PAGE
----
As dentists we have familiarity and access to the oral cavity, airway, and neck. As dentists we examine and focus on the head and neck of our patients. We can view the patient’s airway, soft tissue, and dentition. We observe the tongue size, tongue shape, soft palate area, the patient’s neck size, periodontium, and the wear on the patient’s dentition. In the dental office, bruxism is seen in one out of every three patients. Two out of every five of these patients has undiagnosed or untreated obstructive sleep apnea. It is important to realize that patients who demonstrate bruxism often have obstructive sleep apnea. Sleep bruxism is considered a sleep related movement disorder. People who clench or grind their teeth during sleep are more likely to have other sleep disorders, such as snoring, pauses in breathing, and sleep apnea. Mild bruxism may not need to be treated. However, in some patients, bruxism can be frequent and severe enough to cause jaw disorders, damage to teeth, and headaches. Dentists can screen for teeth grinding and can tell if a patient is grinding their teeth at night. Bruxism can be treated with an appliance made to prevent grinding and /or clenching. Dentists can refer patients to their physicians for the diagnoses of sleep apnea and then dentists can treat sleep apnea patients with oral appliances as well.
However, because there is a link seen between grinding and sleep apnea, dentists need to play a larger role and have a relationship with a sleep physician and other medical doctors. Dentists can diagnose and provide the therapy needed for bruxism and provide the therapy for obstructive sleep apnea, once a physician diagnoses the apnea which is a medical condition requiring a medical diagnosis. Dental sleep medicine is a fast growing area of dentistry. There are approximately 40 million people in the United States with obstructive sleep apnea (OSA), with 90% of those undiagnosed. One in four patients with OSA suffer from nighttime teeth grinding. The ending of an apneic event may be accompanied by a number of mouth phenomena, such as snoring, gasps, grunts, and mainly teeth grinding. Teeth grinding occurs because of the significant attempts to open the mouth to breathe. Bruxism usually occurs after an apnea event. One of the ways the brain tries to reopen the airway, in an unconscious state, is by grinding and clenching the teeth. Teeth grinding is a major indicator that you are struggling to keep your airway open at night and might suffer from obstructive sleep apnea. When the airway collapses, breathing becomes compromised. This is where you get snoring, which is just the sound that’s made when air is getting forced through a partially obstructed airway. Once the brain senses that breathing is dangerously compromised, it exits the deepest stage of sleep to regain control of the jaw muscles and reopen the airway – to keep a person breathing and alive. These sleep apnea cycles can occur from five to up to 70 times per hour during sleep. These events prevent one from entering the deepest stages of sleep where the brain and body tissues can repair themselves from the wear and tear of the day. A dentist’s role in this process is to provide screening, therapy for bruxism, and therapy for obstructive sleep apnea when diagnosed. Dentists are not only qualified to provide the necessary dental treatment for this life threatening disorder but are uniquely in a position to screen and refer our own patients for sleep apnea diagnosis. Another screening application the dentist can provide is the Epworth Sleepiness Scale (ESS) to all patients. ESS is a scale, which measures a person’s average level of daytime sleepiness.The scale consists of eight different routine life situations. Each question is rated from zero to three, with three having the highest chance of falling asleep. If a patient scores nine or above and demonstrates excessive daytime sleepiness this needs to be discussed and researched further for explanation on why the patient is excessively sleepy. When it is determined that a patient is a grinder/clencher, snores, and has an ESS score of 9 or above, the patient is a prime candidate for a sleep test. Patients may be referred to a sleep physician, pulmonologists, or their personal primary physician for a sleep study. The home bruxism/sleep test (STATDDS Bruxism/Sleep Monitor) is typically used to diagnose bruxism and sleep apnea (Figure 1). In the dental office, dentists can administer a home test to measure the patient for bruxism and at the same time receive the apnea/hypopnea index which measures obstructive sleep apnea. The AHI can be shared with the patient’s physician. The dentist can work with the patient’s physician as coprimary healthcare providers and come up with a treatment plan together that can address the bruxism and the obstructive sleep apnea. As dentists, we only diagnose the activities occurring during sleep that are related to the clenching and grinding. Heightened bruxism events occur more frequently at the end of an apneic episode. The results of the bruxism/sleep study are sent to a certified sleep physician who gathers the information and provides a diagnosis determined by the total number of pauses that occur per hour of sleep. If the patient has only grinding/clenching issues and no apneic events or drops in the oxygen saturation then a night guard is treatment planned for the patient. Dentists should not be fabricating and placing dental appliances without objective data from a bruxism/sleep test and a proper diagnosis, to avoid creating an obstruction in the patient’s airway with the appliance for grinding/clenching (Figures 2 and 3). Moreover, if the study is returned with a diagnosis of mild or moderate obstructive sleep apnea, then a proper dental sleep appliance should be one of the recommendations for treatment. A mandibular advancement sleep appliance can be fabricated for that patient and can be titrated based on post testing with the home bruxism/sleep monitor. There are several types of sleep appliances for the treatment of obstructive sleep apnea (Figures 4 and 5). The devices move the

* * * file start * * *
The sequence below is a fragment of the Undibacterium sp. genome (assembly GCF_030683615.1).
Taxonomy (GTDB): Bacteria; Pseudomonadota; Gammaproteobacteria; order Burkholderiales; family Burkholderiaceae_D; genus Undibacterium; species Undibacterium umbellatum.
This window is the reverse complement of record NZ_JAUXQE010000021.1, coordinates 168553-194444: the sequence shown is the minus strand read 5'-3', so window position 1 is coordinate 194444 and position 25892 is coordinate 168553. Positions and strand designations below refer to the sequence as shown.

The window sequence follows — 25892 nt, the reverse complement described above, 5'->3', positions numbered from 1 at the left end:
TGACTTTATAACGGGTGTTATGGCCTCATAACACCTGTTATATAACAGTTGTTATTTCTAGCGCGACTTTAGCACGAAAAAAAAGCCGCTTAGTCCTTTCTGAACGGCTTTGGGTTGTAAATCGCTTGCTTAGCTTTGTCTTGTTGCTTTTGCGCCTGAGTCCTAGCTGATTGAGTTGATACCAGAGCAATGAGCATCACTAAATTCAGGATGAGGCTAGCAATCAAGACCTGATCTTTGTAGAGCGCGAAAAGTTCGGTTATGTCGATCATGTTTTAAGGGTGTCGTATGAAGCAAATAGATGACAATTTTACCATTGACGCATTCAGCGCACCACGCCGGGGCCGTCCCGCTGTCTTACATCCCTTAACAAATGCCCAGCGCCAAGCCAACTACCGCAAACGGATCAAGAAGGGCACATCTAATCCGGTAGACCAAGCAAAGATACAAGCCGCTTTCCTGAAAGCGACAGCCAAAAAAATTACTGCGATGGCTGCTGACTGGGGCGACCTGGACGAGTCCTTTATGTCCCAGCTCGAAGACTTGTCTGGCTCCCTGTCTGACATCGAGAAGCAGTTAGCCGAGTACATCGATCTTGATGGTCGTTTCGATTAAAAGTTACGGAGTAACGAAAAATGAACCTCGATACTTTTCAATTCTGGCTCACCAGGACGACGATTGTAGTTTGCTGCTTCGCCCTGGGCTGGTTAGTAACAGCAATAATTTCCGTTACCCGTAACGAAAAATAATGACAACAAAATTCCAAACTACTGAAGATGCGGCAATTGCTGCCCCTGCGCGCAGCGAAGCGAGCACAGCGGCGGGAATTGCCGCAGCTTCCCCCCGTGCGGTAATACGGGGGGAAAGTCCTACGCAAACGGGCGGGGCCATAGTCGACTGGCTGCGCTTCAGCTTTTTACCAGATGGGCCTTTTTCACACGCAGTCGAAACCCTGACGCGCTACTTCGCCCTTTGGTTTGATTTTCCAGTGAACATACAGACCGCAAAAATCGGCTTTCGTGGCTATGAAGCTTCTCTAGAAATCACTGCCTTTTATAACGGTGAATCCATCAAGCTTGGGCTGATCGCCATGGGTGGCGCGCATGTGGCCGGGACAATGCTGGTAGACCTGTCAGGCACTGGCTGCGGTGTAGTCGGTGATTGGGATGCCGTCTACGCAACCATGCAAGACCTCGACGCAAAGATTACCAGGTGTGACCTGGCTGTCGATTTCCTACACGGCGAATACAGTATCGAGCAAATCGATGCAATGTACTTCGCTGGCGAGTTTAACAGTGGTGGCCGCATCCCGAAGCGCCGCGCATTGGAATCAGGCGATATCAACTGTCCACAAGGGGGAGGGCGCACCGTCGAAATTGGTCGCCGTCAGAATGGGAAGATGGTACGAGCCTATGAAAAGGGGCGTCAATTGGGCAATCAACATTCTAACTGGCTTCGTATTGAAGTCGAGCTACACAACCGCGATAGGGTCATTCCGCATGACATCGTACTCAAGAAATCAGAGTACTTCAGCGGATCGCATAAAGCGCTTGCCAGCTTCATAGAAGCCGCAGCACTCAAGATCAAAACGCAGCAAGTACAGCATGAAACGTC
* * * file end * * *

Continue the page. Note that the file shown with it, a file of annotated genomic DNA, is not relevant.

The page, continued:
mandible and tongue forward allowing the airway to remain opened. There are appliances for a patient who is a bruxer and an OSA patient. There are oral appliances for an OSA only patient. Also, for severe sleep apnea sometimes a patient will wear a combination of an appliance with positive airway pressure therapy. Furthermore, for severe OSA who cannot tolerate a CPAP type device, an oral appliance is recommended as it is better for the patient to have some means of opening the airway and alleviating obstructive sleep apnea. Oral devices to treat obstructive sleep apnea must be prescribed by a physician and fabricated and fitted by a dentist. Dental oral appliances are convenient form of sleep apnea treatment. The compliance rate is higher than CPAP treatment with OSA patients. The devices offer the benefits of a significant reduction in apnea for mild to moderate OSA patients. Also, the elimination and or reduction in both grinding, clenching and snoring. Dental practices have the unique advantage of seeing their patients frequently and access to the oral cavity to identify potential sleep apnea patients.